We got there on the Saturday to watch the qualifiers. The finals tickets were snapped up before we could even look for them. Typically, qualifier stages are ok, maybe a bit safe and in the realms of other Bmx events like FISE, Simple Sessions, NASS, they can feel a bit bland. That said, I don't tend to watch those types of competitions listed because they largely attract riders who are 'trick monkeys' and show little spontaneity. The main draw of this event is that you get teams of riders that go big, fast and effortlessly around any park transition with far less focus on how many tailwhips you can cramn into a run.

The building is accessed from the top along the promenade but from the outset it doesn't look like theres much on offer. As you scale the battered staircase, you discover that the entire park is in fact underground. The walls adorned with swimming pool mosaics - a hint to it's past. The further you descend it becomes apparent that you're not in a mere dingy basement but a colosseum of epic acoustics and proportions.

Saturday was a display of Bmx at it's rawest. The atmosphere was electric and being part of it felt pretty special. Even after riding for more than 13 years or so, with friends that have since fell out of interest with it, my passion feels stronger than ever. I think from seeing the interviews and write-ups from that weekend, its clear that Source Bmx hosted one hell of an event. Well done and bring on 2018!

4th August 2017

End of the line

After finishing my last day at The Signal Box, I thought it would be a good opportunity to write a short summary of my time at Strawberrysoup.


In the three and a half years I've worked here, I've learnt a tremendous amount and enjoyed collaborating with so many talented designers and developers. It's been tricky and I stayed late way too many times to finish working something out but fundamentally I was solely responsible for designing every aspect of a website for a given project I was assigned to. This meant I did the user journeys/persona's, the sitemap, the research, the concepts, the presentation, thoughts about animation style, the branding, the image searching etc. I was lucky enough to experience all of the things that go into a website as well as any marketing used to drive traffic to the site such as display ads, social media campaigns and print collateral.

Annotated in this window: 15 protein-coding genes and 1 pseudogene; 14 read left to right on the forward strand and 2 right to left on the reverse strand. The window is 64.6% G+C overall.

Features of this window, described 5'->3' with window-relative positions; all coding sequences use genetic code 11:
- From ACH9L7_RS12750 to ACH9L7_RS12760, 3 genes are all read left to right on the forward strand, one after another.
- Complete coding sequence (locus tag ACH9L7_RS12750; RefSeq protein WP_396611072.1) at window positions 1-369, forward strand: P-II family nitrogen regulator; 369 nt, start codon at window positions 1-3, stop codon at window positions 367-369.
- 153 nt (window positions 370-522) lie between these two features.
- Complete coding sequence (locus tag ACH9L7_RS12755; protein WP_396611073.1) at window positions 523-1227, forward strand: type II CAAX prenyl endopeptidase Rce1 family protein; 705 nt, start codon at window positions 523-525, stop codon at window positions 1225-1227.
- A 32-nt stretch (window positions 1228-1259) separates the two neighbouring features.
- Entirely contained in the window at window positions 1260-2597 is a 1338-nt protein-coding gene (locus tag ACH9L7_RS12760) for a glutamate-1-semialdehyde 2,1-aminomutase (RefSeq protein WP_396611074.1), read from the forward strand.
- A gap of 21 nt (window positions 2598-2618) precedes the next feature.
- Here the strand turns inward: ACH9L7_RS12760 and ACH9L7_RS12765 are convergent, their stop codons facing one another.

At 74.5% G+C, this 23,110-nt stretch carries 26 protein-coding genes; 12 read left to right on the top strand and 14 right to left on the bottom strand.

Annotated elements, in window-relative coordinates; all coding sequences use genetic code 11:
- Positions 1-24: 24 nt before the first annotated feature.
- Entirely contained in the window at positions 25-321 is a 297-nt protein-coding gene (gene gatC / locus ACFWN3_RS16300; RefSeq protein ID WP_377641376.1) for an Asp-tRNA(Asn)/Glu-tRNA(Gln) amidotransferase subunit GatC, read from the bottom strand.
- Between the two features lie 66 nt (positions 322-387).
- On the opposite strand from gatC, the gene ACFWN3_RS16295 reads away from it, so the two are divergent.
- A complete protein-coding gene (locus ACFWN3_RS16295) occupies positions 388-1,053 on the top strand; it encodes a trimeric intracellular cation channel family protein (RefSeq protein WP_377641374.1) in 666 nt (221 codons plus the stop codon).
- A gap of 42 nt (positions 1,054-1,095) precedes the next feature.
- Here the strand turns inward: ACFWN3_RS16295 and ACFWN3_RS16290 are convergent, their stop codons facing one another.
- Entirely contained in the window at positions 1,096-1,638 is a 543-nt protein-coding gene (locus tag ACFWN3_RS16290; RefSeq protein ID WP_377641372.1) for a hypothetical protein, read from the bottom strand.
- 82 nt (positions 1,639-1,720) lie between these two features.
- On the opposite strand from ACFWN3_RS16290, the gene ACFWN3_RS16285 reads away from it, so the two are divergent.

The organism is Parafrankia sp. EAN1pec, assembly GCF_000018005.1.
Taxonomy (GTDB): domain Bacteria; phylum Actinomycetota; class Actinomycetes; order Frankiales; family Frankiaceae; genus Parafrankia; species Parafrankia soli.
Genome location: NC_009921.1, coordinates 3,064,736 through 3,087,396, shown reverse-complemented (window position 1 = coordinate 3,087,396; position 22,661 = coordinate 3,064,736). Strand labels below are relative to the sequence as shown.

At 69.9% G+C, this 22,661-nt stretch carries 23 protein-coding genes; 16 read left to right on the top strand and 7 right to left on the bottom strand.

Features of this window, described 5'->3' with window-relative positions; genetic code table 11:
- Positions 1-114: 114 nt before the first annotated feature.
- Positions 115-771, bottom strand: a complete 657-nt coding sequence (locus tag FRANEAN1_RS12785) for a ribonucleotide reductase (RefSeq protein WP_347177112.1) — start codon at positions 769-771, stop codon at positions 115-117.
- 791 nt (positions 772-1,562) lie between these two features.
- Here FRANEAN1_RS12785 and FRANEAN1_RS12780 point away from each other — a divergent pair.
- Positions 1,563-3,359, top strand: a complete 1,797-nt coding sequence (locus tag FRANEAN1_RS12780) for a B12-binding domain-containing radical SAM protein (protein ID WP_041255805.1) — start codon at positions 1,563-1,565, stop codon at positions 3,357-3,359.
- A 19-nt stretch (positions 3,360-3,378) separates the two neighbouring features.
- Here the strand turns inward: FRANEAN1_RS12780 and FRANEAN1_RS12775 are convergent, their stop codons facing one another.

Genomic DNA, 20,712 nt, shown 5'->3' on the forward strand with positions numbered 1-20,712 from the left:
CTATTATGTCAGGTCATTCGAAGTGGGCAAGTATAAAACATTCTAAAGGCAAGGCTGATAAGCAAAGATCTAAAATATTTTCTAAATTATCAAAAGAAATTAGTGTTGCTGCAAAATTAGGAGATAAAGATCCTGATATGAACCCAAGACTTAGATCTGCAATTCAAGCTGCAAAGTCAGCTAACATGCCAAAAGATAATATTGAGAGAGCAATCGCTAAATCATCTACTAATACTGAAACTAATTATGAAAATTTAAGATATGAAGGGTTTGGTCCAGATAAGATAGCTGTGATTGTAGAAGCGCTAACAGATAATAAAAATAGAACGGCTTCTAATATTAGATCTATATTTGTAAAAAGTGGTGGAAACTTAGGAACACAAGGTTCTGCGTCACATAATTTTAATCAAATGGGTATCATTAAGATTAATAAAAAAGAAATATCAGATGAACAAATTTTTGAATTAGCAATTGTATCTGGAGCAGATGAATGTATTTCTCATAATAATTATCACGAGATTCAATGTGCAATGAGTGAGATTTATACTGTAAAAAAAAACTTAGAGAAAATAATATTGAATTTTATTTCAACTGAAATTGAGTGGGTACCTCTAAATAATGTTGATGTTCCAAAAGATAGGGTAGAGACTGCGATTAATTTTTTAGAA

As an employer, they've been incredibly generous by paying for any kind of training, equipment and getting in the rounds at social gatherings. Originally when I started at Strawberrysoup, I had very little practical experience let alone a portfolio of real clients having just interned and graduated 8 months before. So I was really lucky in the sense they gave me a permanent job with a wage to get my hands dirty. They were really patient and just from asking developers dumb questions and making various mistakes I began to understand more about the medium I was designing for let alone the lingo.

I've always been someone who enjoys learning new things either on the job or in my spare time but nothing helps more than talking something through with another designer or developer. You get a real mix of opinions and experience thrown in, sometimes a discussion can feel quite heated but it's good to thrash some things out particularly when you're working on a project you feel really passionate about. Also, working in such a subjective medium, having different opinions and understanding other people's perspective can be really helpful in rationalising a concept. From my time, I have a couple favourite projects which stand out for me just because of how well design and development collaborated on a brief. 

So here's to those good times! And the few cheeky ping pong games squeezed in between!